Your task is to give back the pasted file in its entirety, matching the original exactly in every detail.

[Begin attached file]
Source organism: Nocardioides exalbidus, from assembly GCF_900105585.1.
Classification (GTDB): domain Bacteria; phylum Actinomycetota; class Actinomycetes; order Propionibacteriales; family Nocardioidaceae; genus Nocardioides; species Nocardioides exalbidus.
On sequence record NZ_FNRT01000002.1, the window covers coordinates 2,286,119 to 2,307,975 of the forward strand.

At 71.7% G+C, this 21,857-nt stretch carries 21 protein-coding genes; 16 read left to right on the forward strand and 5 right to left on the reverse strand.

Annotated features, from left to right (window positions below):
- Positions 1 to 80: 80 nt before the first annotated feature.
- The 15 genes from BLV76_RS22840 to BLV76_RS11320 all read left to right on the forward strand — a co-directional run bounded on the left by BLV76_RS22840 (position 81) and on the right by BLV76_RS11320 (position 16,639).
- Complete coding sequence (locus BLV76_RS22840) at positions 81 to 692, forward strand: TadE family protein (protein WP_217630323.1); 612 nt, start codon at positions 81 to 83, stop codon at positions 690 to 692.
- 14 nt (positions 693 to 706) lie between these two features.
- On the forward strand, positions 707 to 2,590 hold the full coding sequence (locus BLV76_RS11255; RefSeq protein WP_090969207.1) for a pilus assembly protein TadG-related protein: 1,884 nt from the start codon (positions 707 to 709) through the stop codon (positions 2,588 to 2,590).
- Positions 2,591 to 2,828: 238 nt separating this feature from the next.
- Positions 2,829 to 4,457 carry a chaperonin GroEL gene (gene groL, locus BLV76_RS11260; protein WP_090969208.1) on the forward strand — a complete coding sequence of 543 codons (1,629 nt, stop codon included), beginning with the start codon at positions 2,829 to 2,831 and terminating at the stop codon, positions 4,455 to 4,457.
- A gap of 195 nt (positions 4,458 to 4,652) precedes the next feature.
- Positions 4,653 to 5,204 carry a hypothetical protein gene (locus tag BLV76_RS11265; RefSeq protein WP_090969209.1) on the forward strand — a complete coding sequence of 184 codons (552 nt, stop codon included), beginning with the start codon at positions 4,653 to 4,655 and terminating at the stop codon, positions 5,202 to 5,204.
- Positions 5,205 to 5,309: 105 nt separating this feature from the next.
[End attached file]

Source organism: Nocardioides exalbidus, from assembly GCF_900105585.1.
Classification (GTDB): domain Bacteria; phylum Actinomycetota; class Actinomycetes; order Propionibacteriales; family Nocardioidaceae; genus Nocardioides; species Nocardioides exalbidus.
On sequence record NZ_FNRT01000002.1, the window covers coordinates 2,286,119 to 2,307,975 of the forward strand.

At 71.7% G+C, this 21,857-nt stretch carries 21 protein-coding genes; 16 read left to right on the forward strand and 5 right to left on the reverse strand.

Annotated features, from left to right (window positions below):
- Positions 1 to 80: 80 nt before the first annotated feature.
- The 15 genes from BLV76_RS22840 to BLV76_RS11320 all read left to right on the forward strand — a co-directional run bounded on the left by BLV76_RS22840 (position 81) and on the right by BLV76_RS11320 (position 16,639).
- Complete coding sequence (locus BLV76_RS22840) at positions 81 to 692, forward strand: TadE family protein (protein WP_217630323.1); 612 nt, start codon at positions 81 to 83, stop codon at positions 690 to 692.
- 14 nt (positions 693 to 706) lie between these two features.
- On the forward strand, positions 707 to 2,590 hold the full coding sequence (locus BLV76_RS11255; RefSeq protein WP_090969207.1) for a pilus assembly protein TadG-related protein: 1,884 nt from the start codon (positions 707 to 709) through the stop codon (positions 2,588 to 2,590).
- Positions 2,591 to 2,828: 238 nt separating this feature from the next.
- Positions 2,829 to 4,457 carry a chaperonin GroEL gene (gene groL, locus BLV76_RS11260; protein WP_090969208.1) on the forward strand — a complete coding sequence of 543 codons (1,629 nt, stop codon included), beginning with the start codon at positions 2,829 to 2,831 and terminating at the stop codon, positions 4,455 to 4,457.
- A gap of 195 nt (positions 4,458 to 4,652) precedes the next feature.
- Positions 4,653 to 5,204 carry a hypothetical protein gene (locus tag BLV76_RS11265; RefSeq protein WP_090969209.1) on the forward strand — a complete coding sequence of 184 codons (552 nt, stop codon included), beginning with the start codon at positions 4,653 to 4,655 and terminating at the stop codon, positions 5,202 to 5,204.
- Positions 5,205 to 5,309: 105 nt separating this feature from the next.